Lowcountry Local First’s innovative programs are growing South Carolina’s economy, expanding access to locally grown agricultural products and encouraging development of the next generation of farmers.
The organization’s initiatives are so popular that its Buy Local week has been expanded to a full month every fall. The response to its apprentice and incubator programs for new farmers has been just as dramatic. More than 70 apprentices have gone through the Growing New Farmers Program, and six farmers are jump-starting their careers at the Dirt Works incubator farm at Charleston, says Jamee Haley, Lowcountry Local First executive director.
“We are creating jobs, building a workforce and providing the infrastructure that helps us sustain our agricultural economy,” she says.
The benefits include a stronger economy, access to farm-fresh produce and a healthier environment, Haley says.
“We know that 80 cents of every dollar spent with a family farm comes back to our local economy. Supporting these farmers creates jobs, decreases our impact on the environment, increases our local food supply and addresses our aging farmer population,” she says.
The apprenticeship program enabled Bo Collins to hone the agricultural skills he began to develop while helping farmers in Thailand harvest rice. His next step was to join the incubator program, which is helping him launch his business, Sol Haven Farm.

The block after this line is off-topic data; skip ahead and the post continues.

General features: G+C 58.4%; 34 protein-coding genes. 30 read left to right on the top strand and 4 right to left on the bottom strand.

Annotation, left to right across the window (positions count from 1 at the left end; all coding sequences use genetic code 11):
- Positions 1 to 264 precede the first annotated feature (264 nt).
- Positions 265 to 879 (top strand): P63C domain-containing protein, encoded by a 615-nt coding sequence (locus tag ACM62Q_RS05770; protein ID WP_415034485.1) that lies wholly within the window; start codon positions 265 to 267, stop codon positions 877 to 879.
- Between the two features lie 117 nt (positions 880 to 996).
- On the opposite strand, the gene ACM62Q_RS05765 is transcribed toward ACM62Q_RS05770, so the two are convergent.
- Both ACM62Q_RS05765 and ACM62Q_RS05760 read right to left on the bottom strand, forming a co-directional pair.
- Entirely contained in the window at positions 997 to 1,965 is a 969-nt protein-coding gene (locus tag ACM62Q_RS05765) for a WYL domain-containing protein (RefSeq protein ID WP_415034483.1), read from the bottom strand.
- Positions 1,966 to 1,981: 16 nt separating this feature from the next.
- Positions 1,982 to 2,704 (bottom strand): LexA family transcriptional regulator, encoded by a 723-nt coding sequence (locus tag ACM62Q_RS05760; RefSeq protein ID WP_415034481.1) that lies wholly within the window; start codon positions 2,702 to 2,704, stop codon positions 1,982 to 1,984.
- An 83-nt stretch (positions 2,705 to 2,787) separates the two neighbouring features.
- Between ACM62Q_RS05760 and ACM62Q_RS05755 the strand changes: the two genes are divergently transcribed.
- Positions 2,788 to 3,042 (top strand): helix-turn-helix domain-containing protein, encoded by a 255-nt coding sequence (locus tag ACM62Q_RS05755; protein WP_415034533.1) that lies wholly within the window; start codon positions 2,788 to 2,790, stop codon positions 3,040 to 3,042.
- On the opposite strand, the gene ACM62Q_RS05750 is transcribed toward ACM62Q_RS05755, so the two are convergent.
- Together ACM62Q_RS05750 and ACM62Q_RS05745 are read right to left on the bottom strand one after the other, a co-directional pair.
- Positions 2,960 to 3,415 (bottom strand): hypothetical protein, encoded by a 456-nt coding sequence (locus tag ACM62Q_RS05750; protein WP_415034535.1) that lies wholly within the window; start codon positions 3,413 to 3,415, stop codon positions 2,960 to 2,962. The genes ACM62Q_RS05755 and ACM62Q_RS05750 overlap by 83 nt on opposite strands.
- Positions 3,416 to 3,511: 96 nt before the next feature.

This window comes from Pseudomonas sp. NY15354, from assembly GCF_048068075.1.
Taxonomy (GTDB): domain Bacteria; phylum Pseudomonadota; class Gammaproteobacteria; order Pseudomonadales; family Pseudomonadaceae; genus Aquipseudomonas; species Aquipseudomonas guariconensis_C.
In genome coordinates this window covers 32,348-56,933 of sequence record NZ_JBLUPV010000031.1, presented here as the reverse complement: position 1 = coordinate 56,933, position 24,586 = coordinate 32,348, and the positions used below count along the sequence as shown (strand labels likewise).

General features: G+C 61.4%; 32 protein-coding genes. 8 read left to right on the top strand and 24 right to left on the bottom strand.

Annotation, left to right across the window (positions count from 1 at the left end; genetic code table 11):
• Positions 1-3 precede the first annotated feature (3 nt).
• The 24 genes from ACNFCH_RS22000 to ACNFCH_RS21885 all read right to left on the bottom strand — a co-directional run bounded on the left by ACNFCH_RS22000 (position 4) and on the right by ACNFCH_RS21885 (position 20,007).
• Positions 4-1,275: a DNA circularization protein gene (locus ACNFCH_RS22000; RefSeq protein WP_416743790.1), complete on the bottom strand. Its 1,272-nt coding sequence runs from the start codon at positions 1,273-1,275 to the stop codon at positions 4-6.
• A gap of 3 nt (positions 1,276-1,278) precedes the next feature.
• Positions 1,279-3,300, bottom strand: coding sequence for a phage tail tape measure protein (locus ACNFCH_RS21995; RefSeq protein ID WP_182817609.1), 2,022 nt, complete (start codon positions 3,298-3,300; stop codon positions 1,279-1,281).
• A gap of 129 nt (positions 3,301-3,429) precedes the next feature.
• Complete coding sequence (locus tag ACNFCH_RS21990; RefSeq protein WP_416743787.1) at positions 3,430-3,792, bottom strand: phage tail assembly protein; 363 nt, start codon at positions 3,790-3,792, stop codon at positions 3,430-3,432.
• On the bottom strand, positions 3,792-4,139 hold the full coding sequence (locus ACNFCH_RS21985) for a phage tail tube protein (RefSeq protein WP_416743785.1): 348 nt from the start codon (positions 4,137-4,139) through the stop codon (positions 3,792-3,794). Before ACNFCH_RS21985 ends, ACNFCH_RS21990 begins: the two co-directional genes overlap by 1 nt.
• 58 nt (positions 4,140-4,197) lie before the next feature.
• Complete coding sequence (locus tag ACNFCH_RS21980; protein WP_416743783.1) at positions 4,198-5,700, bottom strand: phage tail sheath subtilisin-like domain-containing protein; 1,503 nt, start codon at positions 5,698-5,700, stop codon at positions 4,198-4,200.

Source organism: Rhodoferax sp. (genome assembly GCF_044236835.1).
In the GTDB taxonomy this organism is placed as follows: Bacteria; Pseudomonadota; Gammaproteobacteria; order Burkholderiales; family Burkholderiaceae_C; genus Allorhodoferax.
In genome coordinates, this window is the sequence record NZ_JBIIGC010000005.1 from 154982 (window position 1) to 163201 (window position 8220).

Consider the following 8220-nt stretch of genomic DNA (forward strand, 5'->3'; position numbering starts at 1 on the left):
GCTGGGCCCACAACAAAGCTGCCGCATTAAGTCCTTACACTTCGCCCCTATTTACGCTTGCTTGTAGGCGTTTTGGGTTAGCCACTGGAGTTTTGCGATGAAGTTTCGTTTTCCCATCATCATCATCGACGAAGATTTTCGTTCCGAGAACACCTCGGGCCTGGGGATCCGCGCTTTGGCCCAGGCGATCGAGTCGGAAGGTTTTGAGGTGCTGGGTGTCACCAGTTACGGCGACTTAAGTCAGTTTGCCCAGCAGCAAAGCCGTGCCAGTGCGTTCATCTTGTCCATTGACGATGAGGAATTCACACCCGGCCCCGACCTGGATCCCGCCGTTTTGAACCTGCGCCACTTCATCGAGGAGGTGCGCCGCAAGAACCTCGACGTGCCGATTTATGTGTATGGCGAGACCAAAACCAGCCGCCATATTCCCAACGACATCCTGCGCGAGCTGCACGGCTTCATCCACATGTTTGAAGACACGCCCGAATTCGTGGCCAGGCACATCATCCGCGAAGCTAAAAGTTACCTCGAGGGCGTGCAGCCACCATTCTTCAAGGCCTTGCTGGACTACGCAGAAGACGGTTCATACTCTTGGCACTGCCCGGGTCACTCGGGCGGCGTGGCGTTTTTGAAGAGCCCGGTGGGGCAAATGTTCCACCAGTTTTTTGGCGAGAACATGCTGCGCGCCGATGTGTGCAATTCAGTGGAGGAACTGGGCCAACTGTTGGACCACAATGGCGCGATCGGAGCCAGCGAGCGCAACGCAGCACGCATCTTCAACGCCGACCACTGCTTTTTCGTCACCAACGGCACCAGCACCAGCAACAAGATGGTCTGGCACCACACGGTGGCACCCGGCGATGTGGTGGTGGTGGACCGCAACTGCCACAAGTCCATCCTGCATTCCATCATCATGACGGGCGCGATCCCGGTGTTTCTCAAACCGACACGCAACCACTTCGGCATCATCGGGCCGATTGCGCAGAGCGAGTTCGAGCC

“They’re planting the seeds for new farming businesses,” Collins says.
The incubator program provides start-up assistance for new farmers, including access to farmland; mutually shared equipment including a tractor, a packing shed and a walk-in cooler that otherwise would be prohibitively expensive; marketing assistance and advice from an experienced mentor.
Lowcountry Local First launched the incubator program in partnership with Clemson University.
Collins is growing seasonal vegetables, herbs and cut flowers and is looking forward to a career working on the land. His customers are happy, too.
“We have people who’ve become full-time customers," Collins says. "There’s a lot of support around local food. It’s something everyone can come on board with."